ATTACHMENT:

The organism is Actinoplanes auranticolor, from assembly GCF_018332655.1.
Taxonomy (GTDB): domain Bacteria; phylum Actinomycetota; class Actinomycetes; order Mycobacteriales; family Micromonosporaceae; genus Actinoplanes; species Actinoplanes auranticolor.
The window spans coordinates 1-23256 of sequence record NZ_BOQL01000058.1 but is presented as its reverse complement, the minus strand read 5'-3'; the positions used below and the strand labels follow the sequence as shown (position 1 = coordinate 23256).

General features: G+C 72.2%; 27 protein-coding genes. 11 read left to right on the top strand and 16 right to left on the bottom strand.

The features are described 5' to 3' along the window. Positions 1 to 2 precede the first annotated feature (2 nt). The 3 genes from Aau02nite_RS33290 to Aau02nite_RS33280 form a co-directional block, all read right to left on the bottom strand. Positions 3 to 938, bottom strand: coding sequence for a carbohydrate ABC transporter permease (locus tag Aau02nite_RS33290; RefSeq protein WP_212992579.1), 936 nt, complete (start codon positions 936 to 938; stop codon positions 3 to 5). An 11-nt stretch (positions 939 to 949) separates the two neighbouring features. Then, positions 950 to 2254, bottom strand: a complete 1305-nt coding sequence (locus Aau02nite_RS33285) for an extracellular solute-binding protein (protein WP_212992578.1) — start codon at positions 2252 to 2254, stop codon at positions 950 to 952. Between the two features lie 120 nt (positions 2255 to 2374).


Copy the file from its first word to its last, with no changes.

The organism is Actinoplanes auranticolor, from assembly GCF_018332655.1.
Taxonomy (GTDB): domain Bacteria; phylum Actinomycetota; class Actinomycetes; order Mycobacteriales; family Micromonosporaceae; genus Actinoplanes; species Actinoplanes auranticolor.
The window spans coordinates 1-23256 of sequence record NZ_BOQL01000058.1 but is presented as its reverse complement, the minus strand read 5'-3'; the positions used below and the strand labels follow the sequence as shown (position 1 = coordinate 23256).

General features: G+C 72.2%; 27 protein-coding genes. 11 read left to right on the top strand and 16 right to left on the bottom strand.

The features are described 5' to 3' along the window. Positions 1 to 2 precede the first annotated feature (2 nt). The 3 genes from Aau02nite_RS33290 to Aau02nite_RS33280 form a co-directional block, all read right to left on the bottom strand. Positions 3 to 938, bottom strand: coding sequence for a carbohydrate ABC transporter permease (locus tag Aau02nite_RS33290; RefSeq protein WP_212992579.1), 936 nt, complete (start codon positions 936 to 938; stop codon positions 3 to 5). An 11-nt stretch (positions 939 to 949) separates the two neighbouring features. Then, positions 950 to 2254, bottom strand: a complete 1305-nt coding sequence (locus Aau02nite_RS33285) for an extracellular solute-binding protein (protein WP_212992578.1) — start codon at positions 2252 to 2254, stop codon at positions 950 to 952. Between the two features lie 120 nt (positions 2255 to 2374).